Ethan and Zeena's story would be unlikely today. Many modern couples, as unhappy as Ethan and Zeena were, would probably split up. When Ethan and Zeena married, however, most couples remained united until they died. The theme of loyalty to one's marriage vows may now seem out-of-date, but not in a novel set in the years around 1900.

13. You can have some fun with this question. Would Zeena come down on Ethan as hard as he came down on her? Or would she be gentler? What would Zeena say about Mattie? Did she know about the relationship between Ethan and Mattie? Was Zeena as sick as she claimed? Would she present herself as a sympathetic figure? An abused wife? A good-hearted soul trying to save her marriage from the home-wrecker, Mattie?

You might also comment on specific scenes in the novel. For example, what did Zeena think when Mattie and Ethan came knocking on the kitchen door? What were her thoughts when she discovered the broken pickle-dish? Most fascinating of all, how did she come to terms with Mattie and Ethan's suicidal sled-ride? Why hadn't they gone directly to the train station?

On the night of the smash-up Zeena summons enough strength to abandon her sickbed forever. How she does so is never explained. How do you think she might explain it?

Changing the point of view in the novel opens up innumerable variations and possibilities. Let your imagination soar.

14. Because "smart" to Harmon may differ from "smart" to you, define the term. Since Harmon is an unlettered fellow, he looks up to Ethan for having gone to college and for being "aware of the huge cloudy meanings behind the daily face of things." That is, to Harmon, Ethan is practically an intellectual, a label that you may accept or reject.

If you take the term "smart" to mean knowledgeable, Ethan is smart in science, in farming, and in sawmill operations. He also knows how to care for horses. You can probably assume that he's well informed about other matters, too, but you won't find evidence in the book.

Factual information aside, is there anything that Ethan should know, but doesn't? Most likely, yes, because he would not have such a difficult time in life if he knew, for example, how to manage Zeena. Nor can he deal with other people very handily. You can probably think of many other instances when Ethan gets into trouble, bungles a job, or makes an error that a "smarter" person might have avoided.

By no means is Ethan dull; however, living where and as he does, he has few opportunities to show his intelligence. On the other hand you might think that living where and as he does testifies to a weakness of character.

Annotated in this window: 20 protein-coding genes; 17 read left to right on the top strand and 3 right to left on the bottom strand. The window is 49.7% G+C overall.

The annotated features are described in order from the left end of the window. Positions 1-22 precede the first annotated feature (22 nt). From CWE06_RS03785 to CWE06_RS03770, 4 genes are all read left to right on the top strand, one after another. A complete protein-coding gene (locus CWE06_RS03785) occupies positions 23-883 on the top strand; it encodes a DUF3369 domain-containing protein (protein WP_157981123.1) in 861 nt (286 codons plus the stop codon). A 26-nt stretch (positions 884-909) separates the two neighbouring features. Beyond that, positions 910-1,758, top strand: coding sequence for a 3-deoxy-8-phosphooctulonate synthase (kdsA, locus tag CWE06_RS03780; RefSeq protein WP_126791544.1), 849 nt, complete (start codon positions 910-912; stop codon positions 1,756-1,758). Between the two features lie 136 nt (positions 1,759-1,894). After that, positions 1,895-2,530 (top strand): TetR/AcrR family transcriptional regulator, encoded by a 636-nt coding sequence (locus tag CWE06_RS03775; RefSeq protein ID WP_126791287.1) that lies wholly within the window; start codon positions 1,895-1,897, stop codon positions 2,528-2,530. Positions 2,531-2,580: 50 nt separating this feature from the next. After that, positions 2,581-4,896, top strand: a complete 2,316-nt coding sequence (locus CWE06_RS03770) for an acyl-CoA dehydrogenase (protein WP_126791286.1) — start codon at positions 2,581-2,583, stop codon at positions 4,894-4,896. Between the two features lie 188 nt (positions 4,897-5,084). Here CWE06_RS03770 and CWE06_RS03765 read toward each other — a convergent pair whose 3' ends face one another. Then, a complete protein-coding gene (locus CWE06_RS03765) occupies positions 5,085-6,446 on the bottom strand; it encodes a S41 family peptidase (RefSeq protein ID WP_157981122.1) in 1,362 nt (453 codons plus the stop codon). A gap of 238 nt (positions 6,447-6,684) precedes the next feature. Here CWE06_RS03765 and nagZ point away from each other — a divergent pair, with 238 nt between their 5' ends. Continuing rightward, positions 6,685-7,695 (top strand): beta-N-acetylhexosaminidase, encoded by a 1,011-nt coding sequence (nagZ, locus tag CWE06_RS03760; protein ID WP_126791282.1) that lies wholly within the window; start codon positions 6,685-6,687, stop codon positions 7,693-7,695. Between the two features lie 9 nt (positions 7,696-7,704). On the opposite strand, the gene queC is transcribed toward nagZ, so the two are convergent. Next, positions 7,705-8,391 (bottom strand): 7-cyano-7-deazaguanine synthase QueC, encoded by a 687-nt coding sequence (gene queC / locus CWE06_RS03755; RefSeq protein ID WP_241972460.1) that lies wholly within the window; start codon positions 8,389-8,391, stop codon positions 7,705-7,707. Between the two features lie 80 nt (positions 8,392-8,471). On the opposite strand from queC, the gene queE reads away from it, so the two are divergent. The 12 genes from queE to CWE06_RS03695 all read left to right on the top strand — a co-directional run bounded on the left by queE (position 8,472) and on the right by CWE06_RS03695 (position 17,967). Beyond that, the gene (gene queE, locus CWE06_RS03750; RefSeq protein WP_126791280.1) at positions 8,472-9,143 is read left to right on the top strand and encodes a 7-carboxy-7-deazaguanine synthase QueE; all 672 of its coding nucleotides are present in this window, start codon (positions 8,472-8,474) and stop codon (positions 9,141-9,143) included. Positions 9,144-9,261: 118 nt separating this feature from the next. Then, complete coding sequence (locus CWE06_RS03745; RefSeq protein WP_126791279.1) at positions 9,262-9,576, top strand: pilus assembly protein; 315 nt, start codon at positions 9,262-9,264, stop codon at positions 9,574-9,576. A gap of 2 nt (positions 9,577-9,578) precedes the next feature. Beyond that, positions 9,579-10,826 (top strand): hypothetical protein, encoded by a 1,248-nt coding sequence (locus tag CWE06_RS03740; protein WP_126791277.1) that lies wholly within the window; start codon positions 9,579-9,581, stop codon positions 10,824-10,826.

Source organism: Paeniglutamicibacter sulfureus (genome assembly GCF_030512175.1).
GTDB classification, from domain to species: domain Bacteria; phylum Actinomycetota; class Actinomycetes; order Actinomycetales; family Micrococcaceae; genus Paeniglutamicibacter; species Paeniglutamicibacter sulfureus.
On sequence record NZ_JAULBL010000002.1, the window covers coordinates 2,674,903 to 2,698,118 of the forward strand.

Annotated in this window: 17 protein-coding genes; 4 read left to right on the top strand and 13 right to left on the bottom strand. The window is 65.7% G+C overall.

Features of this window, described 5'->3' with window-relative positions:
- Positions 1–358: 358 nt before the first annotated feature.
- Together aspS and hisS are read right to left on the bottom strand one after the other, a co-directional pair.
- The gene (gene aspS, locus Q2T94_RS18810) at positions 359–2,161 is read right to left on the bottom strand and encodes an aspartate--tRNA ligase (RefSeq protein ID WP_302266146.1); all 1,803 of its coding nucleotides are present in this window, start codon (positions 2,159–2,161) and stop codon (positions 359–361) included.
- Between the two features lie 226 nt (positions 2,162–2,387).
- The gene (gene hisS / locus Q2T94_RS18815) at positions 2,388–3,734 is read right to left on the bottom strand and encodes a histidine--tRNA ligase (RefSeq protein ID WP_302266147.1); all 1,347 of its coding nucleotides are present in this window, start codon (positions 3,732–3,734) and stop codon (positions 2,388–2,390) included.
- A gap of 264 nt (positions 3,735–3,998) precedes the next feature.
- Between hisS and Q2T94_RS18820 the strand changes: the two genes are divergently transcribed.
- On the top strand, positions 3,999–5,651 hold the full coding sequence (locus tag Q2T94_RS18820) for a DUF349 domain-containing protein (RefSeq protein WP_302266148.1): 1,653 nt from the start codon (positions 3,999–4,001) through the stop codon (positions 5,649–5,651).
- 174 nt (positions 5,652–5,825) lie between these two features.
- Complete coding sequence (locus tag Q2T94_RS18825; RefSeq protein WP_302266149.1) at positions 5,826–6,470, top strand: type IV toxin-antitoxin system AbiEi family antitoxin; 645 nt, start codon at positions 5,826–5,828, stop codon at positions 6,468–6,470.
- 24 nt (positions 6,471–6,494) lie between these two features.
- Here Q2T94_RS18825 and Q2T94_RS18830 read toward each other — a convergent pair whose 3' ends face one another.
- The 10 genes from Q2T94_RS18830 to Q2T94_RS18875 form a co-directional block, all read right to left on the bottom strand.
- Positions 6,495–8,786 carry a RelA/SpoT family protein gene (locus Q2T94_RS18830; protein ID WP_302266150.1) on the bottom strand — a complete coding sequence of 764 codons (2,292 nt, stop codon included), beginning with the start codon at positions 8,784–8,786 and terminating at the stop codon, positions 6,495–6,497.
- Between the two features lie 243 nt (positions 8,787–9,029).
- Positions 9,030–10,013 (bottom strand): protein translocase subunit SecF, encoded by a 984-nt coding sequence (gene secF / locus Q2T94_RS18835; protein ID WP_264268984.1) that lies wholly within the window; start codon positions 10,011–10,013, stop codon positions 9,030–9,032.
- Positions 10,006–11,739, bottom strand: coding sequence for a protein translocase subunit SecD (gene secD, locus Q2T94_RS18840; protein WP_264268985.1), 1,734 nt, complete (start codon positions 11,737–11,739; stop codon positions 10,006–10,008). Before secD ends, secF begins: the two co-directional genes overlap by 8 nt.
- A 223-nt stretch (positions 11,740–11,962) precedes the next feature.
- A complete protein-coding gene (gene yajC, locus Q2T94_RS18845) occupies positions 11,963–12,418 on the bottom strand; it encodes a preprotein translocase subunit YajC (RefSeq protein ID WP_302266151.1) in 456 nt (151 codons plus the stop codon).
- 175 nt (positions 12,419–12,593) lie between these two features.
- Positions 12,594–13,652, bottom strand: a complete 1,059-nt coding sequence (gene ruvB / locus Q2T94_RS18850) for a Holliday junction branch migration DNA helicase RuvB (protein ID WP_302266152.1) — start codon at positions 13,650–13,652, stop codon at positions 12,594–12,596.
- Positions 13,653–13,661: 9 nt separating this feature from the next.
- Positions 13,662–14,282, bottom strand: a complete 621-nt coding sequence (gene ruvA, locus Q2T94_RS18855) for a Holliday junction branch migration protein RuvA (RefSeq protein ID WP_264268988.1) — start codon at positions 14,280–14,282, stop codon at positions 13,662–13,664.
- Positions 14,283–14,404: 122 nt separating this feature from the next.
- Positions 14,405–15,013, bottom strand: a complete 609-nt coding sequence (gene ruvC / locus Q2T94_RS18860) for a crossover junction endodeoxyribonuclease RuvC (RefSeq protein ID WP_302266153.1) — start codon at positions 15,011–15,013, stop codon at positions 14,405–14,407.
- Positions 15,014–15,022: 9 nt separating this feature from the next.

15. This topic is rich with possibilities. You might think first of how death shapes events in the story. The parents of both Ethan and Mattie die. Review the plot to see how these deaths eventually bring Ethan, Zeena, and Mattie together.

The story is crowded with reminders of death, including the Frome family gravestones with their morbid messages. The winter drains the life out of plants, buries the houses in snow, and so on. (See the Themes section of this guide for more examples.)

As important as the deaths of people and plants are the symbolic deaths suffered by the characters. Zeena, at least, cannot be said to live a life fit for humans. Every day Ethan seems to die a thousand times as he battles with insecurity, embarrassment, and a tongue that fails him.

Finally, Mattie and Ethan try to kill themselves. Because they fail, they are doomed to a living death.

[Ethan Frome Contents]


    1. Is Ethan Frome a tragic hero?
    2. Is any character in the story heroic?
    3. Who is the novel's villain?
    4. Who or what is responsible for the sad fate of Ethan Frome?
    5. How would the book be different if Zeena told the story? If Mattie told the story?
    6. Do the characters control their own destinies?
    7. How important are the novel's minor characters?
    8. Would today's feminist movement object to Ethan Frome?
    9. To what degree is the setting of the novel also a character?
    1. How does the concept of reality vs. illusion help to shape Ethan and Mattie's love?
    2. Why is Ethan Frome set in the wintertime?